THE ENGLISH JOAN OF ARC: Saint, Witch, Man, Maid, or Whore
Gail Orgelfinger, Senior Lecturer Emerita in English at UMBC
Tuesday, October 29, 2019 · 4 PM - 5:30 PM
Medieval and Early Modern Studies (MEMS) Colloquium
Because the English were ultimately responsible for executing Joan of Arc, the usual view of their changing judgments of her is a progressive one—from witch to heroine to saint. However, their opinions prove to be much more varied and nuanced, encompassing praise, blame, and uneasiness all within 200 years of her death. This talk discusses some of these complex reactions from English historians, playwrights, and biographers through the Early Modern era.
Bio: Gail Orgelfinger, Senior Lecturer Emerita in English, received a B.A. in English from The George Washington University, graduating With Distinction, With Departmental Honors, and Phi Beta Kappa. She earned her A.M. and Ph.D. from the University of Chicago, specializing in English and French medieval literature. Her dissertation, revised and published by Garland Medieval Texts, was an edition of The Hystorye of Olyuer of Castylle (New York: Garland, 1988). She received an NEH grant to study “Lay Life in the Middle Ages” at Indiana University, developing an interest in chivalric narrative. She recently contributed the annotations for “Joan d’Arc” to a new edition of Mary Hays’s Female Biography: Memoirs of Women Writers, ed. Anna M. Fitzer & Gina Luria Walker, eds., Part II (London: Pickering & Chatto, 2012). She is a Founding Member of the International Joan of Arc Society. Her most recent book is, Joan of Arc in the English Imagination, 1429–1829 (Penn State University Press, 2018)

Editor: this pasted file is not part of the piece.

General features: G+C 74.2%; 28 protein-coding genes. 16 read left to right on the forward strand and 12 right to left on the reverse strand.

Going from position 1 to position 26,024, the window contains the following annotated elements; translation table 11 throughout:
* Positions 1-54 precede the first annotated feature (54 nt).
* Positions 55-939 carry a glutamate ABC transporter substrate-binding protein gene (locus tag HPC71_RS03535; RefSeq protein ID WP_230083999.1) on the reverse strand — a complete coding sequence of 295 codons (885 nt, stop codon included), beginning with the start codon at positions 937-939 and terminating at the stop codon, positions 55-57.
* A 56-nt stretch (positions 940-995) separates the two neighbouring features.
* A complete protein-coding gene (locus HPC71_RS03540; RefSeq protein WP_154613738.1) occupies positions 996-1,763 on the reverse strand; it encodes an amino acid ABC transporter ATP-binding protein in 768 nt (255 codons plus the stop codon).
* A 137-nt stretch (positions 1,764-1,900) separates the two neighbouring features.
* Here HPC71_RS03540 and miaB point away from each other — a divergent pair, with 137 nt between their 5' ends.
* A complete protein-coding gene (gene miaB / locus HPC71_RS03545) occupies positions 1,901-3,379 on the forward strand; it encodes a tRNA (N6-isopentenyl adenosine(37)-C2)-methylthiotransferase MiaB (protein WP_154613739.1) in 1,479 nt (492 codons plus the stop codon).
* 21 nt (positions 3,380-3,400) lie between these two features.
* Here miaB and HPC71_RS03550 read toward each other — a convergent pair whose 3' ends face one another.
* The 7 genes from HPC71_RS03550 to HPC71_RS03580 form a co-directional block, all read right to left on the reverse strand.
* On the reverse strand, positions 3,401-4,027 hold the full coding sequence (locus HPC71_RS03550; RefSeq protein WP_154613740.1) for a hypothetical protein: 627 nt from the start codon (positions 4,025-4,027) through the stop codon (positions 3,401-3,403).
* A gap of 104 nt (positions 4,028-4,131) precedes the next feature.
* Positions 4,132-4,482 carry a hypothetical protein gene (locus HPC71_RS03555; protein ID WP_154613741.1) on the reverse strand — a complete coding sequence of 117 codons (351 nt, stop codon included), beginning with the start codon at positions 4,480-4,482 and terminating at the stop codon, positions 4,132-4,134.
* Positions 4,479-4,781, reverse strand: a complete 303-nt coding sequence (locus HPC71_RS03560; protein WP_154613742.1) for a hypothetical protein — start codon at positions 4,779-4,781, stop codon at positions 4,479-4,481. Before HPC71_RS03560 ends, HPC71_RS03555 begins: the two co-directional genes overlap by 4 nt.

A reception will follow the lecture.